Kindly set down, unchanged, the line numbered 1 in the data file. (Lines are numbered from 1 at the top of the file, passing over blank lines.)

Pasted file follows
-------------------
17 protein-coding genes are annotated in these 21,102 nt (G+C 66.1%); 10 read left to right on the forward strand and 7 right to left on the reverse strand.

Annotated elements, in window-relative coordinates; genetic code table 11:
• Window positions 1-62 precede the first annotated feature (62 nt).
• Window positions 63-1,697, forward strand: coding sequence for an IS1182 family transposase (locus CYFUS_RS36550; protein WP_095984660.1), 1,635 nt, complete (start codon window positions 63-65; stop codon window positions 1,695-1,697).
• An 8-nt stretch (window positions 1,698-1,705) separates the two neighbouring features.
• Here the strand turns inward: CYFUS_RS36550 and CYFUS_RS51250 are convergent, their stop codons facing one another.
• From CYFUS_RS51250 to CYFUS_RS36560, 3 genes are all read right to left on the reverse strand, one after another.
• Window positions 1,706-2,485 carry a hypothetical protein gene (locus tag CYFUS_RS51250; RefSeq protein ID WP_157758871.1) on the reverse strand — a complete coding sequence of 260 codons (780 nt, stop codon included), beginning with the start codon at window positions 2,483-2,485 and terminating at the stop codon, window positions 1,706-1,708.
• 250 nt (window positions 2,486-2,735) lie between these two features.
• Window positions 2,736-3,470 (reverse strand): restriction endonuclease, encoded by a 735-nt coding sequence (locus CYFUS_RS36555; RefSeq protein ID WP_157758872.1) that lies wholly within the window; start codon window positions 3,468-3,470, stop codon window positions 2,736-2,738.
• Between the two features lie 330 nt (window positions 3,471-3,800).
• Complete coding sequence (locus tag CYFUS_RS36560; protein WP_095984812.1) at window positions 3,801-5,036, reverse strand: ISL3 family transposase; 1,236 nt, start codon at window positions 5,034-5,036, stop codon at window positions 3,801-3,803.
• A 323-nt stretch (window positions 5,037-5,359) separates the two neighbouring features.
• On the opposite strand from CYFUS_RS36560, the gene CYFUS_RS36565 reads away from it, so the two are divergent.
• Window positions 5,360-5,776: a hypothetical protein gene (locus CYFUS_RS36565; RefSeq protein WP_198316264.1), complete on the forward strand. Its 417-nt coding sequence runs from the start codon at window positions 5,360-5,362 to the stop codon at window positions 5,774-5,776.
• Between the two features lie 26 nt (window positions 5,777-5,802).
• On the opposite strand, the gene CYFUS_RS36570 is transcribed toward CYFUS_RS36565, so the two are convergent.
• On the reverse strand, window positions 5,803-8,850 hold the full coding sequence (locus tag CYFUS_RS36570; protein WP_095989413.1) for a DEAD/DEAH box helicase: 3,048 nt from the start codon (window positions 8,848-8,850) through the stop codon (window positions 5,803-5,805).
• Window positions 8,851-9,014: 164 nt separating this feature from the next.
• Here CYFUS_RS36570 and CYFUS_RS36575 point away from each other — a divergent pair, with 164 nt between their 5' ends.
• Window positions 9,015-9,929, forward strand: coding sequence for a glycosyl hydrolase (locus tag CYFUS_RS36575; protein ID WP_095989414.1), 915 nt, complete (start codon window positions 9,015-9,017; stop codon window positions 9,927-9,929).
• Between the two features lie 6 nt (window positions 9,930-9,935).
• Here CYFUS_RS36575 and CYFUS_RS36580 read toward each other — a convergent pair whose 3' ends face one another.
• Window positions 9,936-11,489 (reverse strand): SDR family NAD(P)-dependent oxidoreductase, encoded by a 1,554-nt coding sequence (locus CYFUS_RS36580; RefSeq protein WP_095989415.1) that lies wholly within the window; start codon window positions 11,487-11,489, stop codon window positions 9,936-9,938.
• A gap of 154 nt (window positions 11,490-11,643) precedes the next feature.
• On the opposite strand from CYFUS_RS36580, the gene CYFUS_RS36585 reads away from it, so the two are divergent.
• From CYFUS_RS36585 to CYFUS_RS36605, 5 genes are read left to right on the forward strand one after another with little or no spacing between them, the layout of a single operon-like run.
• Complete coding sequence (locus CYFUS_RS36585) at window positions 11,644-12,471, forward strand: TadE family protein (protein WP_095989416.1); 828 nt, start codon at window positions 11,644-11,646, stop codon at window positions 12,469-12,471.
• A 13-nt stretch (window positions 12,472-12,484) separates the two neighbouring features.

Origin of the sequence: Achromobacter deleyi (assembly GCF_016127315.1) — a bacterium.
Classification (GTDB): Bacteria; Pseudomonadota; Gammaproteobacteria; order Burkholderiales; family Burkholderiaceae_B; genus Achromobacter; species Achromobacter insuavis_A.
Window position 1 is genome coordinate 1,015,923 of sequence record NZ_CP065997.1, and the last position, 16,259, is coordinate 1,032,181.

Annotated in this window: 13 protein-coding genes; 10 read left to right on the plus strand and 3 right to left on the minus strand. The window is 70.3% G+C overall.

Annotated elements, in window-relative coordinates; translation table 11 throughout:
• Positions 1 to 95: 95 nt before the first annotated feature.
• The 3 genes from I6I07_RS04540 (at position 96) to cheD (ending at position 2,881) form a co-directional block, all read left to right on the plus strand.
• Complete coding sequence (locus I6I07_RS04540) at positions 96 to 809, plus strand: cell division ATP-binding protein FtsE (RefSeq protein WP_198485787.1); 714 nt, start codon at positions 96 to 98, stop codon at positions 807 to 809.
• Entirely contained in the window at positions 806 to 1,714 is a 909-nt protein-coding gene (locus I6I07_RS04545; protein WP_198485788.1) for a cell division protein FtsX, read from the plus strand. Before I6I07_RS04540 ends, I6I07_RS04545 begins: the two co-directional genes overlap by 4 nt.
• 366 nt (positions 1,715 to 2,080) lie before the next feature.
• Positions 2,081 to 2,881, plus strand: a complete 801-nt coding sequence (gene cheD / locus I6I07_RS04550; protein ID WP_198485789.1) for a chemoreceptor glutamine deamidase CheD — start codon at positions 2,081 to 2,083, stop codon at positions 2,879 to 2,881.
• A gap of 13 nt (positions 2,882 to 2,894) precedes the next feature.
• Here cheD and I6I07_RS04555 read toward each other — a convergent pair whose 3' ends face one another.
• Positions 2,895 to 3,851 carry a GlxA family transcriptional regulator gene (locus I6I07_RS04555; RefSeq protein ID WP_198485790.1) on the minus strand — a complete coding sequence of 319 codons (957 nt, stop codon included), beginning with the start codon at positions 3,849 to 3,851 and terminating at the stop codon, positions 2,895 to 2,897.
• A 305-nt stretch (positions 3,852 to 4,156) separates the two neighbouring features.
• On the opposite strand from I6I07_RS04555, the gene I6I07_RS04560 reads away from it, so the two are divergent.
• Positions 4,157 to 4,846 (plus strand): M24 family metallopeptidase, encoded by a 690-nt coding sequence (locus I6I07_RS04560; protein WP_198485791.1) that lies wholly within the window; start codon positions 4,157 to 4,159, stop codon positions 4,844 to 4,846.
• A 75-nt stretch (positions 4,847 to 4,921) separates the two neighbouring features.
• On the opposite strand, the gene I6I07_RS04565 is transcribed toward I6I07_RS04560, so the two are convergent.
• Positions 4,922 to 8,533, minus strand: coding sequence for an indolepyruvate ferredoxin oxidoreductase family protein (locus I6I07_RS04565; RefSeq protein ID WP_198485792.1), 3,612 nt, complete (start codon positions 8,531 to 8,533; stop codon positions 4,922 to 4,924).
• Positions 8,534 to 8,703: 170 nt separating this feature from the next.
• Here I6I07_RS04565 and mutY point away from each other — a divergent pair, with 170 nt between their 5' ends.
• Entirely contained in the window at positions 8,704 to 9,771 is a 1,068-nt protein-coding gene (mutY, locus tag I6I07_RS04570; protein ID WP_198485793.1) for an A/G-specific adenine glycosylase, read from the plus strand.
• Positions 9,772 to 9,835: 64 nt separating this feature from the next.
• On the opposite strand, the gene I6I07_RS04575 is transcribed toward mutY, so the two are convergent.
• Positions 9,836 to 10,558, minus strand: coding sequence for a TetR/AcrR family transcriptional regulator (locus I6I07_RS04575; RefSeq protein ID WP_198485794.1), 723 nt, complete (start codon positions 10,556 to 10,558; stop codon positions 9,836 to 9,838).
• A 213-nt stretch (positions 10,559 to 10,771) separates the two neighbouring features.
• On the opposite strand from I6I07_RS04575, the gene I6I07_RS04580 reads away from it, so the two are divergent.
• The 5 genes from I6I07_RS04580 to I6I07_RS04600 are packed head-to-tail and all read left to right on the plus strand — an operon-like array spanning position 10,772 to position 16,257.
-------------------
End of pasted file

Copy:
17 protein-coding genes are annotated in these 21,102 nt (G+C 66.1%); 10 read left to right on the forward strand and 7 right to left on the reverse strand.